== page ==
The key to healthy, glowing skin is to avoid the things that we know cause skin damage, explains Dr. Malik. These include smoking cigarettes, drinking excessive alcohol and ingesting a diet laden with processed or fried foods, they increase the amount of inflammation in the skin and additionally have very few nutritional benefits. Eat too many and you'll quickly notice skin becomes dull, sallow and lacklustre, not to mention puffy. Additionally, alcohol will dry out the skin, adds Dr. Soni, and “dehydrated skin is more likely to age faster”.
Excess sugar is also a culprit as it causes glycation, which essentially damages collagen and elastin, resulting in sagging, dullness, increased fine lines and a general lack of suppleness. From sugar and high fructose corn syrup to white bread and sweets, make sure you keep sugar intake to a minimum. “The one dietary change we know helps improve skin conditions like acne is to follow a low glycemic index diet, as high blood sugar levels lead to changes in hormone balance, which can contribute to acne and breakouts,” says Dr. Malik.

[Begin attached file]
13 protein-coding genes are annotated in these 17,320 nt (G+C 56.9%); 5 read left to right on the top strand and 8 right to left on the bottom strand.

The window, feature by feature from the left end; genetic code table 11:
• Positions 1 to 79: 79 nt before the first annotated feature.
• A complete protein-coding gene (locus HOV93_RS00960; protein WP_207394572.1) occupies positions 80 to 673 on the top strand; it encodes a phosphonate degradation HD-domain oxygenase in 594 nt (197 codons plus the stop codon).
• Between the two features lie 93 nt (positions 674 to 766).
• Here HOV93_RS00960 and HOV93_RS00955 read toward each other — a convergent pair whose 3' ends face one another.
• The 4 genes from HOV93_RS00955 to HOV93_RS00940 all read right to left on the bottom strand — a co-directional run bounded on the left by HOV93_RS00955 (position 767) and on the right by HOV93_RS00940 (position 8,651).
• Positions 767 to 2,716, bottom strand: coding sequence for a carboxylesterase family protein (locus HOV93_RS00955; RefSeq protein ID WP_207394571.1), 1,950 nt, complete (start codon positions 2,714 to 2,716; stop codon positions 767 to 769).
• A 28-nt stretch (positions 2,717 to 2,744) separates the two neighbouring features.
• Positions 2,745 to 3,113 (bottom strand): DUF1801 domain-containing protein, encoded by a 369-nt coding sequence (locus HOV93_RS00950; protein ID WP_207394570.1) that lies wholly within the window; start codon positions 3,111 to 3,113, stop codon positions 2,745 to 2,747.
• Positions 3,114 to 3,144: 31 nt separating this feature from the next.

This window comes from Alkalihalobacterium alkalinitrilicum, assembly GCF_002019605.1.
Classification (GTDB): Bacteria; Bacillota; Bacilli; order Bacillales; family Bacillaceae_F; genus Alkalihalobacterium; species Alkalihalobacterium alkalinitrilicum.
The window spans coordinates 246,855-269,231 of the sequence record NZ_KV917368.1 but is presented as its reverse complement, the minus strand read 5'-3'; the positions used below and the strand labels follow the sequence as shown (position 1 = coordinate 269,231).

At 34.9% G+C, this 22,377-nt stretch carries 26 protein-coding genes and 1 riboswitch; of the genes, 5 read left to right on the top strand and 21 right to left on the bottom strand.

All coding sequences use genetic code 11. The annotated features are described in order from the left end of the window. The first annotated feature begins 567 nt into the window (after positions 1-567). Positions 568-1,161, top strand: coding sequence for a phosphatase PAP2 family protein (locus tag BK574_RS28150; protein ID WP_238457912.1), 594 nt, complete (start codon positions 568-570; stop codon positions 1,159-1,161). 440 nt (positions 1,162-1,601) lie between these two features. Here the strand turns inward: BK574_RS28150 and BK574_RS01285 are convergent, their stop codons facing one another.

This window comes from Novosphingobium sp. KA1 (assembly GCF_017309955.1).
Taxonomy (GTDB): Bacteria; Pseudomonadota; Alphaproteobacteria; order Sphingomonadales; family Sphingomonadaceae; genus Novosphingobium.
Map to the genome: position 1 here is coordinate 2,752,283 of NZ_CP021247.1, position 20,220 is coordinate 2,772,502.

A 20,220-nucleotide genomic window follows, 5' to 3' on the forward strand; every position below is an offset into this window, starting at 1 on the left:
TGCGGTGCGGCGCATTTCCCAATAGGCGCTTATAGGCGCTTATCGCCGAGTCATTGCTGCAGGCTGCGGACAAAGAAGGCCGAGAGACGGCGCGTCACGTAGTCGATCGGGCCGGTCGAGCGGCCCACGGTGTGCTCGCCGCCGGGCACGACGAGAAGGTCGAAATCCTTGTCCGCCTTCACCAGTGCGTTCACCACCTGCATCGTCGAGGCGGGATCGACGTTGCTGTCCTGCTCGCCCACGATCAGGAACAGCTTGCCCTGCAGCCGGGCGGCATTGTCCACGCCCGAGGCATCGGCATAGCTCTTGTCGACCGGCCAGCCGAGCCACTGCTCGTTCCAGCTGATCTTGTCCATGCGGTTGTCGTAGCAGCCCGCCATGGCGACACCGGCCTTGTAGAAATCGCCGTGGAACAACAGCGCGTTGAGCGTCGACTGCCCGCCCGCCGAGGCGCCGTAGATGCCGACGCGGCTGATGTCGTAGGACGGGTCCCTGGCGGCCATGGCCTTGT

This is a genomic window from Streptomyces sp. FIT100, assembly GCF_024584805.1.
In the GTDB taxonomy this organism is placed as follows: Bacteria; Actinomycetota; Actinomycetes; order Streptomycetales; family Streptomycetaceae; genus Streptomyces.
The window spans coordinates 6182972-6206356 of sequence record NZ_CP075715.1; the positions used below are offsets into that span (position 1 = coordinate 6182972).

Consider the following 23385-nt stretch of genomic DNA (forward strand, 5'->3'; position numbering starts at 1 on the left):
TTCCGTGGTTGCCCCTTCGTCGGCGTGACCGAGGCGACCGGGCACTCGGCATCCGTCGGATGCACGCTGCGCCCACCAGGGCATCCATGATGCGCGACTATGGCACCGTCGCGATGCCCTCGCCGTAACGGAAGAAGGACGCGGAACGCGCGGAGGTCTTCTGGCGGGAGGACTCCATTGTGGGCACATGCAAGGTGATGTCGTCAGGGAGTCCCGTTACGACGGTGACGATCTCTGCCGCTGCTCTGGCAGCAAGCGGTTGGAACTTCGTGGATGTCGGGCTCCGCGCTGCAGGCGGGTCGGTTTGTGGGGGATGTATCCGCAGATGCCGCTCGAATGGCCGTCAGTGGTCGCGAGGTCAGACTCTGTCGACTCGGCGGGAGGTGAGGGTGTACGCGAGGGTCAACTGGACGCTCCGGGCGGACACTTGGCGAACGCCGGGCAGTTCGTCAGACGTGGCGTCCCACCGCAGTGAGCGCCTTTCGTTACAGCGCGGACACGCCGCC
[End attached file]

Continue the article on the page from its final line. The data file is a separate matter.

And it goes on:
Hydrate, hydrate, hydrate
You have heard it all before, but hydration really is everything for healthy skin that functions effectively. “Water is vital to maintain the balance and function of tissues in the body,” says Dr. Soni. “A lack of water can cause skin dehydration, plus issues such as inflammation and ageing. Studies have shown that the more water that we drink, the better our skin health.” Aim to drink at least six to eight glasses of water a day to improve hydration levels.
Take your supplements
Of course, a balanced diet is all well and good, but no one is perfect, so it can be wise to take your supplements. “Probiotics for good gut health, omega-3, zinc and collagen peptides are all supplements I recommend for healthy skin,” says Kelly. “I love collagen coffee and chlorophyll water, which cleans the blood and detoxes, too. So much so that we give them out in the clinic.” Meanwhile, Dr. Malik advises working on improving your diet first and then moving on to supplements if there is a deficiency, somewhere along the line.